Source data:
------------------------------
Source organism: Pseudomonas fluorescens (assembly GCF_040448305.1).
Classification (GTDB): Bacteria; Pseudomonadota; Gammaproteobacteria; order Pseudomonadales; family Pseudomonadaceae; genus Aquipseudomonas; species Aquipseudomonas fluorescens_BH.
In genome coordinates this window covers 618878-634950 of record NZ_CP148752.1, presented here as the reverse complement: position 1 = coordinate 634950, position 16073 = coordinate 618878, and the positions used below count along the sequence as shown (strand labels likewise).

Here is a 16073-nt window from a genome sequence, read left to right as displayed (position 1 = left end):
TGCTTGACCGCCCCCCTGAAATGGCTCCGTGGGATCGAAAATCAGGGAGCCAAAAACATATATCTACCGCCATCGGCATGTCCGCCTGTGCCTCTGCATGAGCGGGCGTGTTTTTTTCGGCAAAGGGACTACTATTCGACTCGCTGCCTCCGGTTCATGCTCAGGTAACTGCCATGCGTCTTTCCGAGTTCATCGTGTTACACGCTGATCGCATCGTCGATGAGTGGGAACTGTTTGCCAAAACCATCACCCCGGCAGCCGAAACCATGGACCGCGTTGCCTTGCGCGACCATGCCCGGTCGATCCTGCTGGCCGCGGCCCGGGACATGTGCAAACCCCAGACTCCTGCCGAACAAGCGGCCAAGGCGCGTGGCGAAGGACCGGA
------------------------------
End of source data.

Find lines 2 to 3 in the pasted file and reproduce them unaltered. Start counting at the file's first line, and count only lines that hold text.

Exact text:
Classification (GTDB): Bacteria; Pseudomonadota; Gammaproteobacteria; order Pseudomonadales; family Pseudomonadaceae; genus Aquipseudomonas; species Aquipseudomonas fluorescens_BH.
In genome coordinates this window covers 618878-634950 of record NZ_CP148752.1, presented here as the reverse complement: position 1 = coordinate 634950, position 16073 = coordinate 618878, and the positions used below count along the sequence as shown (strand labels likewise).